Effects of vitamin A supplementation in young lambs on performance, serum lipid, and longissimus muscle lipid composition

A. M. Arnett, M. E. Dikeman, C. W. Spaeth, B. J. Johnson, B. Hildabrand

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Forty crossbred wethers (BW = 28.7 kg) were used to evaluate the effects on LM lipid composition of diets containing high and low levels of vitamin A. Four treatments arranged as a 2 x 2 factorial with a completely random design were investigated: backgrounding (BG) and finishing (FN) with no supplemental vitamin A (LL); BG with no supplemental vitamin A and FN with high vitamin A (6,600 IU/kg of diet, as fed) supplementation (LH); BG with high vitamin A supplementation and FN with no vitamin A supplementation (HL); and BG and FN with high vitamin A (HH) supplementation. Diets included cracked corn (62.4%), soybean meal (16.0%), cottonseed hull pellets (14.8%), and supplement (7%), and contained <100 IU of vitamin A/kg (as fed) from carotenes before vitamin A was added. During the BG period (d 1 to 56), feed intake was restricted to achieve 0.22 kg of ADG. During the FN period (d 57 to 112), lambs consumed the same diet ad libitum. Lambs were weighed every 14 d, and blood was sampled every 28 d to evaluate changes in serum fatty acids and vitamin A levels. Lambs were slaughtered after 112 d. Lipid composition was determined for liver and LM. There were no treatment differences (P > 0.05) in feed intake, ADG, or final BW. Carcass weights were not affected by vitamin A treatment (P > 0.20), although backfat thickness tended to be different between HL and LL lambs (0.80 vs. 0.64 cm, respectively; P = 0.08). Carcasses from the HH group had greater (P < 0.05) marbling scores than those from the LL group (514 vs. 459) and had 25.8% more extractable intramuscular lipids (3.88 vs. 3.08% for HH and LL, respectively; P < 0.05); the LH and HL treatments were intermediate. Interestingly, the LL group had the greatest increase in serum fatty acids throughout the experimental period (change of 127 vs. 41 μg/g for LL and HH, respectively; P < 0.01). The degree of saturation of fatty acids was not affected by treatment (P = 0.18) in the serum but was affected in the longissimus thoracis fat. Oleic acid increased and linoleic acid decreased in the longissimus thoracis of HH-treated lambs (P < 0.02). These data suggest that increases in total intramuscular lipids may be achieved with high levels of vitamin A supplementation for 112 d in young lambs.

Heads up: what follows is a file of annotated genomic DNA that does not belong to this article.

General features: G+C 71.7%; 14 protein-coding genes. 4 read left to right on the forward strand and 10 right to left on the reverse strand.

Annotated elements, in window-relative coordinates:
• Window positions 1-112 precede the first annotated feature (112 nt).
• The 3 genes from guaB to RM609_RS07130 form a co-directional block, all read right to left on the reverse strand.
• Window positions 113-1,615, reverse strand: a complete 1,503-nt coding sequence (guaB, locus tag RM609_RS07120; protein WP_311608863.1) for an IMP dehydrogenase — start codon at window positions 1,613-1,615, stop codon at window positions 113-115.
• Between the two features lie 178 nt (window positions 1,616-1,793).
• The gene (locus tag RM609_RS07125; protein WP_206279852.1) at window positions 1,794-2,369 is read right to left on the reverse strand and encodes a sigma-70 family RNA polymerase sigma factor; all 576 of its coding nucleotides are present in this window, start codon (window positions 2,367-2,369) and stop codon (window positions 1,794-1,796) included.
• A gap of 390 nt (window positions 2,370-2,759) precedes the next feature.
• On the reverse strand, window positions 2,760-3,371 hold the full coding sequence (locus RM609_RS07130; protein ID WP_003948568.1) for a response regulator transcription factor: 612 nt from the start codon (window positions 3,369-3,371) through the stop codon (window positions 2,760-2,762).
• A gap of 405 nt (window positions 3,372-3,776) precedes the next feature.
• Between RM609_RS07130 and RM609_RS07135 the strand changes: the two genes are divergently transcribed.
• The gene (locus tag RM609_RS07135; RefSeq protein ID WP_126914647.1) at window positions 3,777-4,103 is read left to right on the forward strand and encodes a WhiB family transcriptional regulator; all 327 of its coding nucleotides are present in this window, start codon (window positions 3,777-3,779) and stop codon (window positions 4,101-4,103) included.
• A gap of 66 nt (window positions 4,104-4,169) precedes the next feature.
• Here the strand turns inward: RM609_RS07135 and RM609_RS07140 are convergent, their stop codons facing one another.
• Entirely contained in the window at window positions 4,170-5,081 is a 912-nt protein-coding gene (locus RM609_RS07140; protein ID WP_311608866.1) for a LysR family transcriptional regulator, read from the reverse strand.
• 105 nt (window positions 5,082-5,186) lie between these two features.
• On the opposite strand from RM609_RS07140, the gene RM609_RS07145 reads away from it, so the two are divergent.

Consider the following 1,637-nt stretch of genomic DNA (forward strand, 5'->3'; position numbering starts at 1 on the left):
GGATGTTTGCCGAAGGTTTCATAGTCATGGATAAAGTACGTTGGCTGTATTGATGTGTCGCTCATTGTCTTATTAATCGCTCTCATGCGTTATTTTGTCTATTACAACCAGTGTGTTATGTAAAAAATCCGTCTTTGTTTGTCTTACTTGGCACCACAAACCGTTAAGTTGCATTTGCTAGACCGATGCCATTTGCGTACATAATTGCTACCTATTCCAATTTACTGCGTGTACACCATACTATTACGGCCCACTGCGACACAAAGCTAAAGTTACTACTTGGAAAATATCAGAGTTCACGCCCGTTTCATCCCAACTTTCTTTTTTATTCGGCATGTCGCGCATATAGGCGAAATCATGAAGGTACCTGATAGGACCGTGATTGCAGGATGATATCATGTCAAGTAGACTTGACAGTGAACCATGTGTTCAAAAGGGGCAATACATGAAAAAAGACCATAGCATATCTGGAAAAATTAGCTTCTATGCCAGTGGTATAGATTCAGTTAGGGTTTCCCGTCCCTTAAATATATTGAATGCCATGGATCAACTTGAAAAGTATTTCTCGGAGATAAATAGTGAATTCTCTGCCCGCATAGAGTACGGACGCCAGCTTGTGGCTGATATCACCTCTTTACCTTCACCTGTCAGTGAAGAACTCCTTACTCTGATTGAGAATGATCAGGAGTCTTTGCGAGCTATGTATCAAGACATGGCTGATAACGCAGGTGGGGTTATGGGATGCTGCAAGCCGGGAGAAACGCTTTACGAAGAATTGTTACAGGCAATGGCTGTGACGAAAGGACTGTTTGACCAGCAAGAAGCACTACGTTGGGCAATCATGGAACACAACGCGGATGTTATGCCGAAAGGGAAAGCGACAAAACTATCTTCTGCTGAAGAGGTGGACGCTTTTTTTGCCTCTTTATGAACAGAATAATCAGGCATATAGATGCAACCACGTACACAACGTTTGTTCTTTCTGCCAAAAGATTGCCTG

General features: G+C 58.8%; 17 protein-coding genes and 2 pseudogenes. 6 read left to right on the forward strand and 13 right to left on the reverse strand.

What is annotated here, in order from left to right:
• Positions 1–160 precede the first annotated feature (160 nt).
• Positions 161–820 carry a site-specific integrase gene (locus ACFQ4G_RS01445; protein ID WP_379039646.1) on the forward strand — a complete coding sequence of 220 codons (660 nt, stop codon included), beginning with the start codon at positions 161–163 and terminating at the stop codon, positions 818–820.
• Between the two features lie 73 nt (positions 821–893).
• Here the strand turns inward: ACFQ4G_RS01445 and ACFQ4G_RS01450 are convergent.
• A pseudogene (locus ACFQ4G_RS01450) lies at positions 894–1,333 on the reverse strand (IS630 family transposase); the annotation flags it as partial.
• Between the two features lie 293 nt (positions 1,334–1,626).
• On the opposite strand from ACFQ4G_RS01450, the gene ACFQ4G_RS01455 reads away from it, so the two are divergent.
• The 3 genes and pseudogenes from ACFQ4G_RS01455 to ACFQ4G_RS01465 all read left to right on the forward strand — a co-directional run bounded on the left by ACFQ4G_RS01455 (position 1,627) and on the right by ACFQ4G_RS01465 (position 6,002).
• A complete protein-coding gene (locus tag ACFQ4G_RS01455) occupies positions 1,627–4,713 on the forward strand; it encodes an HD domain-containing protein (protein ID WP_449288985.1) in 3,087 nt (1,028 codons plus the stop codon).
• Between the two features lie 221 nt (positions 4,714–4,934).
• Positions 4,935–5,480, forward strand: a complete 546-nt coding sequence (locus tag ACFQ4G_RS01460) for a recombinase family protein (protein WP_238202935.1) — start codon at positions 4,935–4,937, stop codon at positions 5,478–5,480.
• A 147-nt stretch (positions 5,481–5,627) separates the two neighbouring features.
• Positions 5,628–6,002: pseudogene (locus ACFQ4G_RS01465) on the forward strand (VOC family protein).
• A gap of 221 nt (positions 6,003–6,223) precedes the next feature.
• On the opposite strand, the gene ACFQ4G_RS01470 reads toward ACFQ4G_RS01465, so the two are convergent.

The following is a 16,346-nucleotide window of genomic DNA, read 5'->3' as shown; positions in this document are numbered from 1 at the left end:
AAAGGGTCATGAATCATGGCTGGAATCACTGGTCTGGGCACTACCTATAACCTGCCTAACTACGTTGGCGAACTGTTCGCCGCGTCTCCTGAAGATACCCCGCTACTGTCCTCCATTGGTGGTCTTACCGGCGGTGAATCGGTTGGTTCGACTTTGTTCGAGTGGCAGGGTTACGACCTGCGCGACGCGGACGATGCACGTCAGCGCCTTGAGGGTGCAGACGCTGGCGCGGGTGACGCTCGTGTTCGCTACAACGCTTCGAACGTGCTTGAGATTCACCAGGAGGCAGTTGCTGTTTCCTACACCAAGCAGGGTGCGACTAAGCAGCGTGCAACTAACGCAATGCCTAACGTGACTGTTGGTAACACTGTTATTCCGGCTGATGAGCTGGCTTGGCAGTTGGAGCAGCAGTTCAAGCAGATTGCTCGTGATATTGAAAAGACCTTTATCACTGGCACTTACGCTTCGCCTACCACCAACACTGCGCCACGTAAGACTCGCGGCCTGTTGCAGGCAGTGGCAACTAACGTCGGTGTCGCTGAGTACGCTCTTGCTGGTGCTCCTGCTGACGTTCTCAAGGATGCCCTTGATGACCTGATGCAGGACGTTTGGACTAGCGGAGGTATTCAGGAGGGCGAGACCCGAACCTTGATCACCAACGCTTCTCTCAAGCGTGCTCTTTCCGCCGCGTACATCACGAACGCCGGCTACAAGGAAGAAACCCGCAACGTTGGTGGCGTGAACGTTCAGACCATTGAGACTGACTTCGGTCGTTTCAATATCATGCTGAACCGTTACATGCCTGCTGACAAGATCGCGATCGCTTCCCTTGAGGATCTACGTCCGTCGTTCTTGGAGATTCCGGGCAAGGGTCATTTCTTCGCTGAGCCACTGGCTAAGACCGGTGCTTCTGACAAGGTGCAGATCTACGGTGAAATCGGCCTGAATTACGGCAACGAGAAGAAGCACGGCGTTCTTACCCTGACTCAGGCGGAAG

Original languageEnglish
Pages (from-to)3062-3071
Number of pages10
JournalJournal of animal science
Issue number11
StatePublished - Nov 2007


  • Fatty acid
  • Lamb
  • Lipid
  • Meat quality
  • Vitamin A


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